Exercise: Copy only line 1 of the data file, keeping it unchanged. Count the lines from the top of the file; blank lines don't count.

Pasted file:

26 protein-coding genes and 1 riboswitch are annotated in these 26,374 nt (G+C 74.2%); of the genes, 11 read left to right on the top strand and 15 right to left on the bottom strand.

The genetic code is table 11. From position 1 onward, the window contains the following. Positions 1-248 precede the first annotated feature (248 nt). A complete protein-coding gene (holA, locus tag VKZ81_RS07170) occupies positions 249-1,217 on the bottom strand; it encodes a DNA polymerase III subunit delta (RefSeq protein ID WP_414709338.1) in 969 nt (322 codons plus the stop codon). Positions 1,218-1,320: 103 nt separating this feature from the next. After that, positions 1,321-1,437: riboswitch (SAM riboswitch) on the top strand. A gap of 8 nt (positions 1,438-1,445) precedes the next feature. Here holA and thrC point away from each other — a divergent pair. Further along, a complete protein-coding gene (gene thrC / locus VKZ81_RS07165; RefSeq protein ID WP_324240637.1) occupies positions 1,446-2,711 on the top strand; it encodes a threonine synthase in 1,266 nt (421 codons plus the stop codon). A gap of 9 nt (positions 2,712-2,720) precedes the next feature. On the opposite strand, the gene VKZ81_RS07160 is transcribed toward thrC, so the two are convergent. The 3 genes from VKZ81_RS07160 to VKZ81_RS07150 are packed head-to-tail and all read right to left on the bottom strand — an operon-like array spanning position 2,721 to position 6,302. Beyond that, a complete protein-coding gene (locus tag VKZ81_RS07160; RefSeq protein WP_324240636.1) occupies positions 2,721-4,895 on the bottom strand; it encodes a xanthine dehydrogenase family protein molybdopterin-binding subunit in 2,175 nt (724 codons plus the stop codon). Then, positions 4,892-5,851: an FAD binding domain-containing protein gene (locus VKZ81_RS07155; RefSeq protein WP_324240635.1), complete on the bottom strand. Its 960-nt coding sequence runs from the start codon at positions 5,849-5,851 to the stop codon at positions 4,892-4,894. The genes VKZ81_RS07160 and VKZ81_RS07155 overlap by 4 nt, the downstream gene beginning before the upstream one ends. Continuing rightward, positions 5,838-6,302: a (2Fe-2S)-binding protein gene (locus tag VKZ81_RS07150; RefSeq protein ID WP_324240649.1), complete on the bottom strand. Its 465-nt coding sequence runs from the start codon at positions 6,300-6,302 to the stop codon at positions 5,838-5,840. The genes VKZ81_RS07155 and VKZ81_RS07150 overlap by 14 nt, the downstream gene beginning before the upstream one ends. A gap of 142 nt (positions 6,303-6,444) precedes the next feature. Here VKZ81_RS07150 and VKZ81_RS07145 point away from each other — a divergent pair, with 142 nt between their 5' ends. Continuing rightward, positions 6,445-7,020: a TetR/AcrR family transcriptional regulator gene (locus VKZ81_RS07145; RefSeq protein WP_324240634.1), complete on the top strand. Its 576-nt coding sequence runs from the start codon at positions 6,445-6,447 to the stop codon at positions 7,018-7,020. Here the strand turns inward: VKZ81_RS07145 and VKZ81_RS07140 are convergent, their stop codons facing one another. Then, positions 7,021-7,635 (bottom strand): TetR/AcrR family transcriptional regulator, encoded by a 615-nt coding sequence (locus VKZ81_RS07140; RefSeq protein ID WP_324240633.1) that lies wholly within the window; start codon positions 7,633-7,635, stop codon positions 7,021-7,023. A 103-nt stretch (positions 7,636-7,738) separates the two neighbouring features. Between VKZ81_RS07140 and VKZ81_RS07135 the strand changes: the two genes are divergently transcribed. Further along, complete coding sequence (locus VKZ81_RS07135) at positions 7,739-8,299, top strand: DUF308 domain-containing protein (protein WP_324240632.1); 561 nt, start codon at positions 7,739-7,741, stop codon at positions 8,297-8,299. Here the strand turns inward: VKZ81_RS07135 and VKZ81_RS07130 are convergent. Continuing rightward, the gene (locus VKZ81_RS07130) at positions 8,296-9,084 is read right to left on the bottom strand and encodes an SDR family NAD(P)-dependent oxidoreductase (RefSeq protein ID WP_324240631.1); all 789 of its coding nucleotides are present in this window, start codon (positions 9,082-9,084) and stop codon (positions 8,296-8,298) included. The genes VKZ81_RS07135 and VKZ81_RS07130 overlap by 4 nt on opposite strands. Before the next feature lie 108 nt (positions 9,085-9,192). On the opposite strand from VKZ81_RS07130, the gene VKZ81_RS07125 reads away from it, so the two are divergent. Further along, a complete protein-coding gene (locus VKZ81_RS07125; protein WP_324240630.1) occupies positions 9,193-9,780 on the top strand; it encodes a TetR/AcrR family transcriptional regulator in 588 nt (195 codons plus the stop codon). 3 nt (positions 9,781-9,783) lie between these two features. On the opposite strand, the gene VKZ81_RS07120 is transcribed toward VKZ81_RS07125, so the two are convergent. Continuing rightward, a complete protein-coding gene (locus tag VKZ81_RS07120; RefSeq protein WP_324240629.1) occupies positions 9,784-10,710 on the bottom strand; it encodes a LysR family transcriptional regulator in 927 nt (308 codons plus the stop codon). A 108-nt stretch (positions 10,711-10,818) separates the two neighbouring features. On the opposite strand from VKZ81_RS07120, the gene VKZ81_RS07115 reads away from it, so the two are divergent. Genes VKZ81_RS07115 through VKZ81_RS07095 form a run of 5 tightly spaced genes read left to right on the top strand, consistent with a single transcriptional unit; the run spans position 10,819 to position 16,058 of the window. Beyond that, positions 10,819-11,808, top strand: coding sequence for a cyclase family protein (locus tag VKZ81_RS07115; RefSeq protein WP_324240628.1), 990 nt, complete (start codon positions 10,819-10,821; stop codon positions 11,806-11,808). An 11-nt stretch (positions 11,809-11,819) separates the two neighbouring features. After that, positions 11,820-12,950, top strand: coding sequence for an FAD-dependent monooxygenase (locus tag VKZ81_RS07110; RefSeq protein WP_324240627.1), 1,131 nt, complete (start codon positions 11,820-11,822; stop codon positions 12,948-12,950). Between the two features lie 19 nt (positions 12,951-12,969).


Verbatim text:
26 protein-coding genes and 1 riboswitch are annotated in these 26,374 nt (G+C 74.2%); of the genes, 11 read left to right on the top strand and 15 right to left on the bottom strand.